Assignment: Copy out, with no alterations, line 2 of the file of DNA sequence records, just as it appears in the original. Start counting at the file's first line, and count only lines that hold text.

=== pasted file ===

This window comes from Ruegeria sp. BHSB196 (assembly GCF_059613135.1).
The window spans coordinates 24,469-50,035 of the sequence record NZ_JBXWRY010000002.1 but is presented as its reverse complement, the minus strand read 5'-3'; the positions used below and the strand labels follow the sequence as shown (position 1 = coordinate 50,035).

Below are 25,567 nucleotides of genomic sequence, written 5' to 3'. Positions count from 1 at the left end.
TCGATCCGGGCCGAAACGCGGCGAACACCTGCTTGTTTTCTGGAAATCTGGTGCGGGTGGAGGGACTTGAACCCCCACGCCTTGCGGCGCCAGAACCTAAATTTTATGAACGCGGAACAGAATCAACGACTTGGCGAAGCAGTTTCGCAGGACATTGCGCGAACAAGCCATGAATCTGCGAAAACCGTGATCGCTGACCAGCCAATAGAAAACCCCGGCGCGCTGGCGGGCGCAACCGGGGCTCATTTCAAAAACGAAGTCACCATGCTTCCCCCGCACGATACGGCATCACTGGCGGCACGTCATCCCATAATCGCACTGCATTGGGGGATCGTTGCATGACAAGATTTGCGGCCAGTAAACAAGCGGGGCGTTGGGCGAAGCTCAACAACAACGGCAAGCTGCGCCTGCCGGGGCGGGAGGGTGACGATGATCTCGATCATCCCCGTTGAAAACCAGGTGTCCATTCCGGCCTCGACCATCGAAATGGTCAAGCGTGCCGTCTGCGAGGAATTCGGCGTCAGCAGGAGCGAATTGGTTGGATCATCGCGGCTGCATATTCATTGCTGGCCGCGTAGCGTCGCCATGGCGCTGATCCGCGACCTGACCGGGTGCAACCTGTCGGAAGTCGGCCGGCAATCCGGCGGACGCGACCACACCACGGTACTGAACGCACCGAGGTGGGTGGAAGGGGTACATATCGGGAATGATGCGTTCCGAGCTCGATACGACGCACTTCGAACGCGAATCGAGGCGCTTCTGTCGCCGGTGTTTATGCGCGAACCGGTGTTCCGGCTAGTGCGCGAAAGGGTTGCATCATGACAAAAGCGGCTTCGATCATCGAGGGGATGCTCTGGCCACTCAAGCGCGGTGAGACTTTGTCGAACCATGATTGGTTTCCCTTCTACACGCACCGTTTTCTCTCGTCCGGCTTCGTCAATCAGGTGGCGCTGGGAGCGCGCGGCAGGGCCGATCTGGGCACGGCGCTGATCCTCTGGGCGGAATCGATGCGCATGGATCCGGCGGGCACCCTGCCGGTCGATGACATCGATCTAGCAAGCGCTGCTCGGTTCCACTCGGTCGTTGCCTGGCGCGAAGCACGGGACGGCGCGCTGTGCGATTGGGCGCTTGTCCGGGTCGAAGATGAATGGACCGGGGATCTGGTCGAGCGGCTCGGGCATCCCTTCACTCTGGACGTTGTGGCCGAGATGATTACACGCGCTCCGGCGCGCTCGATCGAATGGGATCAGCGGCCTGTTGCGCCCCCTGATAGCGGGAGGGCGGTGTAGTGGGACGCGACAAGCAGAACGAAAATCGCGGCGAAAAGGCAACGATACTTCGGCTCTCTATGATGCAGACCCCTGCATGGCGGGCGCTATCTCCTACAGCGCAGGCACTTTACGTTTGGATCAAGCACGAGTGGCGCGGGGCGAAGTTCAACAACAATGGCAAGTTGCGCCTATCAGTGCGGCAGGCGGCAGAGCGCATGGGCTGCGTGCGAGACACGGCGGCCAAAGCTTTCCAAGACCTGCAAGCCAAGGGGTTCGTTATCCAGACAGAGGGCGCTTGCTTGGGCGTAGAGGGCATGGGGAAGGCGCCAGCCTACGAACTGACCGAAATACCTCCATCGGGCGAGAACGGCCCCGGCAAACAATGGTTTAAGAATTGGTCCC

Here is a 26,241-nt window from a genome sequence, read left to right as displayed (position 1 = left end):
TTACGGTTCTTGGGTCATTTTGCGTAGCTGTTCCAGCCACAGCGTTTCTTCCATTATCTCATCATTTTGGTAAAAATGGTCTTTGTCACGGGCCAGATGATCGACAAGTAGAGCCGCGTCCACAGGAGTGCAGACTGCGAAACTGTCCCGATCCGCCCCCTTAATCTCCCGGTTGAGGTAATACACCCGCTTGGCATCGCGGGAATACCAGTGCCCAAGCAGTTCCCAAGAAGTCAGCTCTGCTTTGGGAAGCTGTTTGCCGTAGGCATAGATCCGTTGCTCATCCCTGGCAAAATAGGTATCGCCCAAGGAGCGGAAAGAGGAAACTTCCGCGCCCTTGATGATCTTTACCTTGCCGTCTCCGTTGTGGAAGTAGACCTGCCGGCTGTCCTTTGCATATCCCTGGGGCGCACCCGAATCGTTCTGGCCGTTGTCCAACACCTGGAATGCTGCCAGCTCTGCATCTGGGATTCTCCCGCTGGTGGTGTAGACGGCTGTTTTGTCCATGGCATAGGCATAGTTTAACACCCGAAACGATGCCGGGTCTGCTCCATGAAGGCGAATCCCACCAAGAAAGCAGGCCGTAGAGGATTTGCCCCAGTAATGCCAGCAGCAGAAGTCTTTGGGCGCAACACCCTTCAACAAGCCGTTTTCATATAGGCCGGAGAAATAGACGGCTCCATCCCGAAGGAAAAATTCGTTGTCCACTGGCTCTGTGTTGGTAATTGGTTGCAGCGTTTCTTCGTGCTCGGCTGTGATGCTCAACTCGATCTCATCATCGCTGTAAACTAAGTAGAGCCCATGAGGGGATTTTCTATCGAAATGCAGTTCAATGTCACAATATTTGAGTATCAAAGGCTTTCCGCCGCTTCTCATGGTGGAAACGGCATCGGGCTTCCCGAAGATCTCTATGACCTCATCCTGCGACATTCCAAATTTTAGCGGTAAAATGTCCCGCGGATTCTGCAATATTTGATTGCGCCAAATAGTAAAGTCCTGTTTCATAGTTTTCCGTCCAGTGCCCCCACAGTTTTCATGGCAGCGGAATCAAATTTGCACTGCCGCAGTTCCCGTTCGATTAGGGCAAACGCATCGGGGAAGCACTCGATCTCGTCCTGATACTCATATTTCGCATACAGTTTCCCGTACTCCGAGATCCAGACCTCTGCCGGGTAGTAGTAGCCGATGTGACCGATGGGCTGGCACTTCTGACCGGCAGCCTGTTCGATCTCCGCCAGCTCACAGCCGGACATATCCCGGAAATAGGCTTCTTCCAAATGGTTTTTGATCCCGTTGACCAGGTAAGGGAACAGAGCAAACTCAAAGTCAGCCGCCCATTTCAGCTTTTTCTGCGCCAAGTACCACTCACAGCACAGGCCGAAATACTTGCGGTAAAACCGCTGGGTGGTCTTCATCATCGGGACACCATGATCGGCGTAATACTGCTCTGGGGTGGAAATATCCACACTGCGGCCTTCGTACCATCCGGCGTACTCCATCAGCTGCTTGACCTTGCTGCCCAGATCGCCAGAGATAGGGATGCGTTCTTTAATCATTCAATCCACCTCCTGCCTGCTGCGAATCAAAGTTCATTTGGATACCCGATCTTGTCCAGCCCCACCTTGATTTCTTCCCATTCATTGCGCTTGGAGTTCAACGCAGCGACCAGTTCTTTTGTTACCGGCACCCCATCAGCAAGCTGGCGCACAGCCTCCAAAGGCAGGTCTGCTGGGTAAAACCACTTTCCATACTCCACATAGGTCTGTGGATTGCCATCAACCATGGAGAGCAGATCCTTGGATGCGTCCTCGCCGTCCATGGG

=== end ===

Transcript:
The window spans coordinates 24,469-50,035 of the sequence record NZ_JBXWRY010000002.1 but is presented as its reverse complement, the minus strand read 5'-3'; the positions used below and the strand labels follow the sequence as shown (position 1 = coordinate 50,035).